Using your credit card abroad
When you’re travelling overseas, one of the biggest headaches can be the simple act of spending money -- or rather, how to do it wisely and safely. Here are our best tips for being money smart while overseas.
Cash or Card?
Minimise the risk of being stuck without money overseas by taking a mix of both cash and cards, that way you’re covered should you lose one, or even if you come across places that don’t accept plastic.
Tip: Credit cards offer extra protection. They offer a zero fraud liability guarantee which means you’re covered for any fraudulent transactions as long as you’ve complied with the terms of service and some even come with free travel insurance.
Buy cash before you leave NZ
Even though getting cash out at an ATM once you arrive is easy, it’s a good idea to take at least some foreign currency with you. This means you’ll be able to get the best deal on exchange rates and fees, and ticks an item off the to-do list when you first arrive.
Take a backup card
When it comes to overseas travel, don’t put all your financial eggs in one basket -- along with cash, take a couple of cards with you. The second card could be a credit card or your debit card, but whatever it is, the peace of mind having alternative access to money brings, will be invaluable should disaster strike.
Tip: Make sure you don’t keep both cards in the same place. Take one with you when shopping and leave the backup in the hotel safe if possible.
Load your bank accounts onto your credit card
If you haven’t done this already, make sure you load access to your bank accounts onto your credit card. This is not only convenient, but will be more cost effective than getting a cash advance off your credit card. With your regular accounts loaded, you can simply choose ‘cheque’ or ‘savings’ at an ATM. It’s also a handy safety net should you lose your debit card.
Tip: Contact your bank or card issuer before you leave and let them know where you’re travelling and when. That way they’ll know it’s you using your card overseas and not some criminal. If the bank doesn’t know it’s you, you run the risk of having your card temporarily blocked as your bank tries to ascertain whether there’s fraud being committed.
Be smart when using overseas ATMs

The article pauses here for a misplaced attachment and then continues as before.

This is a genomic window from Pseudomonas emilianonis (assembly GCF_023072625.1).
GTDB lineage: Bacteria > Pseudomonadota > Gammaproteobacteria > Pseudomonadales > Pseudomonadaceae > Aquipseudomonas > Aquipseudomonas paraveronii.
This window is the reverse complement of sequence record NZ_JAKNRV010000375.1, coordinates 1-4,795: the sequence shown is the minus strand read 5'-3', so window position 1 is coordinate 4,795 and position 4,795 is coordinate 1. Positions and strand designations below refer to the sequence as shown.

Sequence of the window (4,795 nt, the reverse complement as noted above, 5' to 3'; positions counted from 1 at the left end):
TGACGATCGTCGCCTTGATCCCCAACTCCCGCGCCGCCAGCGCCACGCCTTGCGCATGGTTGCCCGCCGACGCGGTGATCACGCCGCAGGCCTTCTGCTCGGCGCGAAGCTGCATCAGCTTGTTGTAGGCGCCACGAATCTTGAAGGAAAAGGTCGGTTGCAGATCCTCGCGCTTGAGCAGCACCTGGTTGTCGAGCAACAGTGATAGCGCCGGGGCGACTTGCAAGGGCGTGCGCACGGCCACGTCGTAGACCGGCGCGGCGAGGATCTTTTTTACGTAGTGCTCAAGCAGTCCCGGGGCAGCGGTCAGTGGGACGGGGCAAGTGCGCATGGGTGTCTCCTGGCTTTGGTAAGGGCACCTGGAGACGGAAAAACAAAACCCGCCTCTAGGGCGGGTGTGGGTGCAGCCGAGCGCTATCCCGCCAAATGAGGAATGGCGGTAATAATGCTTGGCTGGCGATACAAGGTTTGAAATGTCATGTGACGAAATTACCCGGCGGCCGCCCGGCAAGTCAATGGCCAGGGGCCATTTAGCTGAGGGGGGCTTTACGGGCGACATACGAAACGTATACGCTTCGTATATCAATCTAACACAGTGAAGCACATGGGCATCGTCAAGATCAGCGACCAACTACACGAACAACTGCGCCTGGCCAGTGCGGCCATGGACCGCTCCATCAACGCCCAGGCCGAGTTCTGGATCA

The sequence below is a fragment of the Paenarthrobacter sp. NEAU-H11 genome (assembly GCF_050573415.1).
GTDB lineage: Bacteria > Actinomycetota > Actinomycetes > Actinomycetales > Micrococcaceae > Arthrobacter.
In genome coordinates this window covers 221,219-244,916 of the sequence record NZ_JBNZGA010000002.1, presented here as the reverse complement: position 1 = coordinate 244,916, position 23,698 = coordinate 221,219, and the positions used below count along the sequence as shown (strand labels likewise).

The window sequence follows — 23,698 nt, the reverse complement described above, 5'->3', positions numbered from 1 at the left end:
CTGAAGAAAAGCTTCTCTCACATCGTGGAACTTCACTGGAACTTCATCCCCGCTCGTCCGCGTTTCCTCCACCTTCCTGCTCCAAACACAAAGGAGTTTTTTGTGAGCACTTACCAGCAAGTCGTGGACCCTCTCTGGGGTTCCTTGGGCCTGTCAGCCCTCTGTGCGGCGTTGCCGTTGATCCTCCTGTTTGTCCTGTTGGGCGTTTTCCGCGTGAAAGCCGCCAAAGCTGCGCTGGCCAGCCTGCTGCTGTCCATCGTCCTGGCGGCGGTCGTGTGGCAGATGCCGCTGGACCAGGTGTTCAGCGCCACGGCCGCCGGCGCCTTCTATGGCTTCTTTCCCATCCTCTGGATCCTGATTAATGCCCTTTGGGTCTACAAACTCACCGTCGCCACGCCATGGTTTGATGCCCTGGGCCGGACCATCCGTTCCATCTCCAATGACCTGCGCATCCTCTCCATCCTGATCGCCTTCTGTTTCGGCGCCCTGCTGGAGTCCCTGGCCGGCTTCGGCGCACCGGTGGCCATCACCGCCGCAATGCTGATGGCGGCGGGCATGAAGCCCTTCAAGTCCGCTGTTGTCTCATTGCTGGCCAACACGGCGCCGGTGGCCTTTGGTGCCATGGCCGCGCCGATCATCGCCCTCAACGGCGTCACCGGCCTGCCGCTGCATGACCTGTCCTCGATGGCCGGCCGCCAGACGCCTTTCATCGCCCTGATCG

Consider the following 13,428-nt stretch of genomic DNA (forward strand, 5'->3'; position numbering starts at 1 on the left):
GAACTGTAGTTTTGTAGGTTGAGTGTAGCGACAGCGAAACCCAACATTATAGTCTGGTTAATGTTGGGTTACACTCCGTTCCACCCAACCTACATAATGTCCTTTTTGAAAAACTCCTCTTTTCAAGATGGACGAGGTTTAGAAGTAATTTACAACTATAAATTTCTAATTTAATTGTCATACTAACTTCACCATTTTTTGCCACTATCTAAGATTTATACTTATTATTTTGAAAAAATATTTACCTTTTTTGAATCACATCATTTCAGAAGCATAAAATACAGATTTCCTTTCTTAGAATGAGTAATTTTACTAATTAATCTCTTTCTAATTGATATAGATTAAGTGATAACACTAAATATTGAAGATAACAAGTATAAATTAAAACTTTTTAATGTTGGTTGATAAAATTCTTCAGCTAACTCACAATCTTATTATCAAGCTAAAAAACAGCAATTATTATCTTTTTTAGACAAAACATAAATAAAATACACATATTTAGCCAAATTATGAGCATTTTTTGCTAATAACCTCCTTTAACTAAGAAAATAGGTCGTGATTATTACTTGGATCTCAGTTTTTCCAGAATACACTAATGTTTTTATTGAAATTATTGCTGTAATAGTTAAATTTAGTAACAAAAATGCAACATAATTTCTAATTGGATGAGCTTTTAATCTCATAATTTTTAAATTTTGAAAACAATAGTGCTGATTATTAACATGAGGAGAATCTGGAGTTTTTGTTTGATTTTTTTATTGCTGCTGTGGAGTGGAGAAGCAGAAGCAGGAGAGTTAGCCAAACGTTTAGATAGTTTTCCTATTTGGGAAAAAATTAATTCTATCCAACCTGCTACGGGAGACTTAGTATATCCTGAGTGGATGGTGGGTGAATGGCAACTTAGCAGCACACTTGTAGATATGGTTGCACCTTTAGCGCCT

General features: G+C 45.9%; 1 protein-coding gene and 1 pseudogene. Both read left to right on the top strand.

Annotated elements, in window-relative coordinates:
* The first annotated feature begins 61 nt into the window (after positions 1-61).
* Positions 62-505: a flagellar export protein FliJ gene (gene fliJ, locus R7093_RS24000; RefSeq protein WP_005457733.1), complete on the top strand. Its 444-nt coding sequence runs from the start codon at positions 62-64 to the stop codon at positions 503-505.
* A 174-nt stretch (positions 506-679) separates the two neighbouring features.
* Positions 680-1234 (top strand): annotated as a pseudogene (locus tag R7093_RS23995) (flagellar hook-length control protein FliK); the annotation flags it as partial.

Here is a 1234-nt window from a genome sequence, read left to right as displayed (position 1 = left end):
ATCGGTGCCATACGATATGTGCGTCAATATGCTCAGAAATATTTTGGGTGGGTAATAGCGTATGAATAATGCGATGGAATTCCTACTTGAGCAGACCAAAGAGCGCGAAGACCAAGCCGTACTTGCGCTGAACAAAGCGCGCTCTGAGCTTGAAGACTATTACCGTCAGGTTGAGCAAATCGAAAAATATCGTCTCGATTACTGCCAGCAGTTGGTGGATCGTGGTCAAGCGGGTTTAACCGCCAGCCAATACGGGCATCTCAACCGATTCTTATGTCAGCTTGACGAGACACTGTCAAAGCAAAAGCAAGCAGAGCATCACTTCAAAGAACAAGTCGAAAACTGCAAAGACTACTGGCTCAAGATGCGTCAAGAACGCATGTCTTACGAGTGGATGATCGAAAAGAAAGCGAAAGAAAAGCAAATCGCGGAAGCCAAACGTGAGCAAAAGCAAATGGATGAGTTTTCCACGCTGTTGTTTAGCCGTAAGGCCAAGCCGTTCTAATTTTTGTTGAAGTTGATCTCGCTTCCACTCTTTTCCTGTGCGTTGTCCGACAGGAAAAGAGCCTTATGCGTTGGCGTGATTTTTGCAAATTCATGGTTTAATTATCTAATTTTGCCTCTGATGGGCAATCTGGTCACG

Be vigilant when withdrawing money from ATMs. Avoid placing yourself in unnecessary physical danger by using ATMs that are in out of the way places like darkened alleys. Also, be on the lookout for potential skimming devices that may have been attached to an ATM.
Tip: If you have a BNZ card, try and use it in any BNZ ATM as soon as possible after returning home. BNZ ATMs and cards use special liquid encryption technology that changes the information stored on the card’s magnetic strip, rendering card skimming scams useless.
Use a Cash Passport
A Cash Passport is a bit like a credit card, except you preload it with funds before you leave. Even better, you can load up to nine different currencies onto the card if you know you’ll be hitting multiple destinations in your travels. Cash Passports can be used to pay for stuff anywhere that accepts Mastercard and you can also get cash out at an ATM.
Tip: If a Cash Passport sounds like your cup of tea, you can start loading foreign currency onto it well in advance of your travels. That way you can get the most of favourable exchange rates.
Be fee savvy
Fees can mount up when travelling, so ensure you’re aware of how you may be affected. In addition to having to do the maths on currency exchange with each transaction, you may find some ATMs will bring extra fees on top of those charged by your own bank.
Tip: Ensure you have written down your bank’s phone number to call from overseas and don’t forget to take you second factor authentication (for BNZ this is your NetGuard card) so that you can access internet banking. Avoid public Wi-Fi networks for accessing sensitive information wherever possible.